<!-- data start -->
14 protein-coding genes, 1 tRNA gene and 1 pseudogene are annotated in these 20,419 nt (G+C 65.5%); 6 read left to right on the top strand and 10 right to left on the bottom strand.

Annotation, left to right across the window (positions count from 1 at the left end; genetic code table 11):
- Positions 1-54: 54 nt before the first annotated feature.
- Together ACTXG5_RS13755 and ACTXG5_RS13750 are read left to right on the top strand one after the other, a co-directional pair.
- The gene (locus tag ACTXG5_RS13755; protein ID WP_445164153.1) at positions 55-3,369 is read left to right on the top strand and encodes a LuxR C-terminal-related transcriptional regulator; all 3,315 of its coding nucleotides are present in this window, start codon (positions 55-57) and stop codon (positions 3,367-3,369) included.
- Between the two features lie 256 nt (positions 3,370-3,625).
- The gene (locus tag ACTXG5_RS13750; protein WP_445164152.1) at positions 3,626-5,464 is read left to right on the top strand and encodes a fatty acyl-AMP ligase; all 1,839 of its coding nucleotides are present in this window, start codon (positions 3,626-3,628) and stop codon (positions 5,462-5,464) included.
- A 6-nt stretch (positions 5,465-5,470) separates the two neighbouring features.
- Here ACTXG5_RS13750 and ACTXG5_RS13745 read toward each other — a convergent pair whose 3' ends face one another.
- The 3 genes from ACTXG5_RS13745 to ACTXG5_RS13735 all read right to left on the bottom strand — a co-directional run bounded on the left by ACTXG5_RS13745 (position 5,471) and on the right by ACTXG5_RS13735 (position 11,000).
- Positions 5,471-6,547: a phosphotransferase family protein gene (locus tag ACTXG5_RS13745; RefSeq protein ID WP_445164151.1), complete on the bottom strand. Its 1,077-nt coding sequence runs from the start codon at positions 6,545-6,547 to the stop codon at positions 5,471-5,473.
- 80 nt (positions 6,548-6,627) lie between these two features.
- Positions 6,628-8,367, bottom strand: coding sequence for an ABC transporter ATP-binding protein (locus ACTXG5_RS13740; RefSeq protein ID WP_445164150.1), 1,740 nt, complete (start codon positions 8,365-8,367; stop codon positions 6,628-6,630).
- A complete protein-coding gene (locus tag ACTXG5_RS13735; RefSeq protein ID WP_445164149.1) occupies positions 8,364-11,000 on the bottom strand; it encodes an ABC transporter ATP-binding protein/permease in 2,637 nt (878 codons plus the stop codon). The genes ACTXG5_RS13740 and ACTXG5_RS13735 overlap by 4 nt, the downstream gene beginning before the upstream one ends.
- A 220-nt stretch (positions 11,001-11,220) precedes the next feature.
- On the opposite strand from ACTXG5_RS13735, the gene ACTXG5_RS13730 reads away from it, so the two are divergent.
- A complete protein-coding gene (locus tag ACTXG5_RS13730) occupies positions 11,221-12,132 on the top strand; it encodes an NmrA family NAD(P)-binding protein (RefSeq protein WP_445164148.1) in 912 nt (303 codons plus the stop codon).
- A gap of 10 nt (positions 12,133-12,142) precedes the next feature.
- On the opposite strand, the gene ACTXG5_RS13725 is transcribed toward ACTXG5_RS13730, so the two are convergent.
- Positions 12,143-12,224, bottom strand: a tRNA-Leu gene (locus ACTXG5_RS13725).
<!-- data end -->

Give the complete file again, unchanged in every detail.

14 protein-coding genes, 1 tRNA gene and 1 pseudogene are annotated in these 20,419 nt (G+C 65.5%); 6 read left to right on the top strand and 10 right to left on the bottom strand.

Annotation, left to right across the window (positions count from 1 at the left end; genetic code table 11):
- Positions 1-54: 54 nt before the first annotated feature.
- Together ACTXG5_RS13755 and ACTXG5_RS13750 are read left to right on the top strand one after the other, a co-directional pair.
- The gene (locus tag ACTXG5_RS13755; protein ID WP_445164153.1) at positions 55-3,369 is read left to right on the top strand and encodes a LuxR C-terminal-related transcriptional regulator; all 3,315 of its coding nucleotides are present in this window, start codon (positions 55-57) and stop codon (positions 3,367-3,369) included.
- Between the two features lie 256 nt (positions 3,370-3,625).
- The gene (locus tag ACTXG5_RS13750; protein WP_445164152.1) at positions 3,626-5,464 is read left to right on the top strand and encodes a fatty acyl-AMP ligase; all 1,839 of its coding nucleotides are present in this window, start codon (positions 3,626-3,628) and stop codon (positions 5,462-5,464) included.
- A 6-nt stretch (positions 5,465-5,470) separates the two neighbouring features.
- Here ACTXG5_RS13750 and ACTXG5_RS13745 read toward each other — a convergent pair whose 3' ends face one another.
- The 3 genes from ACTXG5_RS13745 to ACTXG5_RS13735 all read right to left on the bottom strand — a co-directional run bounded on the left by ACTXG5_RS13745 (position 5,471) and on the right by ACTXG5_RS13735 (position 11,000).
- Positions 5,471-6,547: a phosphotransferase family protein gene (locus tag ACTXG5_RS13745; RefSeq protein ID WP_445164151.1), complete on the bottom strand. Its 1,077-nt coding sequence runs from the start codon at positions 6,545-6,547 to the stop codon at positions 5,471-5,473.
- 80 nt (positions 6,548-6,627) lie between these two features.
- Positions 6,628-8,367, bottom strand: coding sequence for an ABC transporter ATP-binding protein (locus ACTXG5_RS13740; RefSeq protein ID WP_445164150.1), 1,740 nt, complete (start codon positions 8,365-8,367; stop codon positions 6,628-6,630).
- A complete protein-coding gene (locus tag ACTXG5_RS13735; RefSeq protein ID WP_445164149.1) occupies positions 8,364-11,000 on the bottom strand; it encodes an ABC transporter ATP-binding protein/permease in 2,637 nt (878 codons plus the stop codon). The genes ACTXG5_RS13740 and ACTXG5_RS13735 overlap by 4 nt, the downstream gene beginning before the upstream one ends.
- A 220-nt stretch (positions 11,001-11,220) precedes the next feature.
- On the opposite strand from ACTXG5_RS13735, the gene ACTXG5_RS13730 reads away from it, so the two are divergent.
- A complete protein-coding gene (locus tag ACTXG5_RS13730) occupies positions 11,221-12,132 on the top strand; it encodes an NmrA family NAD(P)-binding protein (RefSeq protein WP_445164148.1) in 912 nt (303 codons plus the stop codon).
- A gap of 10 nt (positions 12,133-12,142) precedes the next feature.
- On the opposite strand, the gene ACTXG5_RS13725 is transcribed toward ACTXG5_RS13730, so the two are convergent.
- Positions 12,143-12,224, bottom strand: a tRNA-Leu gene (locus ACTXG5_RS13725).